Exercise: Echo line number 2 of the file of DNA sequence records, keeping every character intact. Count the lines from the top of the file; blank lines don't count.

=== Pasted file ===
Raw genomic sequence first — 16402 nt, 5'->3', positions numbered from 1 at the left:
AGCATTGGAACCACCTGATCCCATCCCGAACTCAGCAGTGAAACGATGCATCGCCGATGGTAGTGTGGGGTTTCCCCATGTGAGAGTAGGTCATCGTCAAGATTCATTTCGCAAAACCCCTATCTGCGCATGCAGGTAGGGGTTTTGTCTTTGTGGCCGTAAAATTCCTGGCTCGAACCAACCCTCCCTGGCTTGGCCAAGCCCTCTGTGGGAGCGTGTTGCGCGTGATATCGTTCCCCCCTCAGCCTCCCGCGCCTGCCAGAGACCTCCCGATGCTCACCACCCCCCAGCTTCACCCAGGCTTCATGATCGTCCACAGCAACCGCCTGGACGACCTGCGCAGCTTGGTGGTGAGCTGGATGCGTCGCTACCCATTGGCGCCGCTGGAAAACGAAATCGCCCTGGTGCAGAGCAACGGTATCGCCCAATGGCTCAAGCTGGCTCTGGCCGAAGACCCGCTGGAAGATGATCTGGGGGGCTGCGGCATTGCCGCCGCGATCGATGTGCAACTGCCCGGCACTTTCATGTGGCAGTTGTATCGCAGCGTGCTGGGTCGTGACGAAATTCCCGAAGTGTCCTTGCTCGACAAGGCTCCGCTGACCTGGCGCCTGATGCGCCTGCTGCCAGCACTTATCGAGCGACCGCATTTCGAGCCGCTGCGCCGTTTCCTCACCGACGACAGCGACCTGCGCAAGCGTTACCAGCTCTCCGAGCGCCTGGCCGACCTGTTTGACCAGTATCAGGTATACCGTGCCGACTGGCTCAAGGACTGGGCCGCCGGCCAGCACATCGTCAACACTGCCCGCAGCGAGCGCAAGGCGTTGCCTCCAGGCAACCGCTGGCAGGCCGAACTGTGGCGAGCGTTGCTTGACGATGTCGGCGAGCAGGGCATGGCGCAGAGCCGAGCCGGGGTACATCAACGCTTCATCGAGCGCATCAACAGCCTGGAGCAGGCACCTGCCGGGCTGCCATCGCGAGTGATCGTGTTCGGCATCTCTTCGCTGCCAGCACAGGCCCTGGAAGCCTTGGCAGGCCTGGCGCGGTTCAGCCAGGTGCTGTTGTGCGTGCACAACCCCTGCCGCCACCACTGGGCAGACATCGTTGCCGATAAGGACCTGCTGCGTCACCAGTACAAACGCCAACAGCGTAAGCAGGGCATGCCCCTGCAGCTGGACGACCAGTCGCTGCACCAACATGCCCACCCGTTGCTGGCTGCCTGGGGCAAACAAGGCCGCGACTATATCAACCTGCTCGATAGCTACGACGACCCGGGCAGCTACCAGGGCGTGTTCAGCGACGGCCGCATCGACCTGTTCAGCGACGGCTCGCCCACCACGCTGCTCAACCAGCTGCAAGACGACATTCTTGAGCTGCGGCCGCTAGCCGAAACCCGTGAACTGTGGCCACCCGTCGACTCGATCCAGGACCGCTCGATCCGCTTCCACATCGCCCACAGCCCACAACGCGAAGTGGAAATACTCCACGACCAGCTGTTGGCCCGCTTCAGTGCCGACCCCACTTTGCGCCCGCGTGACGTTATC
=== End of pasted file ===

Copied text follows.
AGCATTGGAACCACCTGATCCCATCCCGAACTCAGCAGTGAAACGATGCATCGCCGATGGTAGTGTGGGGTTTCCCCATGTGAGAGTAGGTCATCGTCAAGATTCATTTCGCAAAACCCCTATCTGCGCATGCAGGTAGGGGTTTTGTCTTTGTGGCCGTAAAATTCCTGGCTCGAACCAACCCTCCCTGGCTTGGCCAAGCCCTCTGTGGGAGCGTGTTGCGCGTGATATCGTTCCCCCCTCAGCCTCCCGCGCCTGCCAGAGACCTCCCGATGCTCACCACCCCCCAGCTTCACCCAGGCTTCATGATCGTCCACAGCAACCGCCTGGACGACCTGCGCAGCTTGGTGGTGAGCTGGATGCGTCGCTACCCATTGGCGCCGCTGGAAAACGAAATCGCCCTGGTGCAGAGCAACGGTATCGCCCAATGGCTCAAGCTGGCTCTGGCCGAAGACCCGCTGGAAGATGATCTGGGGGGCTGCGGCATTGCCGCCGCGATCGATGTGCAACTGCCCGGCACTTTCATGTGGCAGTTGTATCGCAGCGTGCTGGGTCGTGACGAAATTCCCGAAGTGTCCTTGCTCGACAAGGCTCCGCTGACCTGGCGCCTGATGCGCCTGCTGCCAGCACTTATCGAGCGACCGCATTTCGAGCCGCTGCGCCGTTTCCTCACCGACGACAGCGACCTGCGCAAGCGTTACCAGCTCTCCGAGCGCCTGGCCGACCTGTTTGACCAGTATCAGGTATACCGTGCCGACTGGCTCAAGGACTGGGCCGCCGGCCAGCACATCGTCAACACTGCCCGCAGCGAGCGCAAGGCGTTGCCTCCAGGCAACCGCTGGCAGGCCGAACTGTGGCGAGCGTTGCTTGACGATGTCGGCGAGCAGGGCATGGCGCAGAGCCGAGCCGGGGTACATCAACGCTTCATCGAGCGCATCAACAGCCTGGAGCAGGCACCTGCCGGGCTGCCATCGCGAGTGATCGTGTTCGGCATCTCTTCGCTGCCAGCACAGGCCCTGGAAGCCTTGGCAGGCCTGGCGCGGTTCAGCCAGGTGCTGTTGTGCGTGCACAACCCCTGCCGCCACCACTGGGCAGACATCGTTGCCGATAAGGACCTGCTGCGTCACCAGTACAAACGCCAACAGCGTAAGCAGGGCATGCCCCTGCAGCTGGACGACCAGTCGCTGCACCAACATGCCCACCCGTTGCTGGCTGCCTGGGGCAAACAAGGCCGCGACTATATCAACCTGCTCGATAGCTACGACGACCCGGGCAGCTACCAGGGCGTGTTCAGCGACGGCCGCATCGACCTGTTCAGCGACGGCTCGCCCACCACGCTGCTCAACCAGCTGCAAGACGACATTCTTGAGCTGCGGCCGCTAGCCGAAACCCGTGAACTGTGGCCACCCGTCGACTCGATCCAGGACCGCTCGATCCGCTTCCACATCGCCCACAGCCCACAACGCGAAGTGGAAATACTCCACGACCAGCTGTTGGCCCGCTTCAGTGCCGACCCCACTTTGCGCCCGCGTGACGTTATC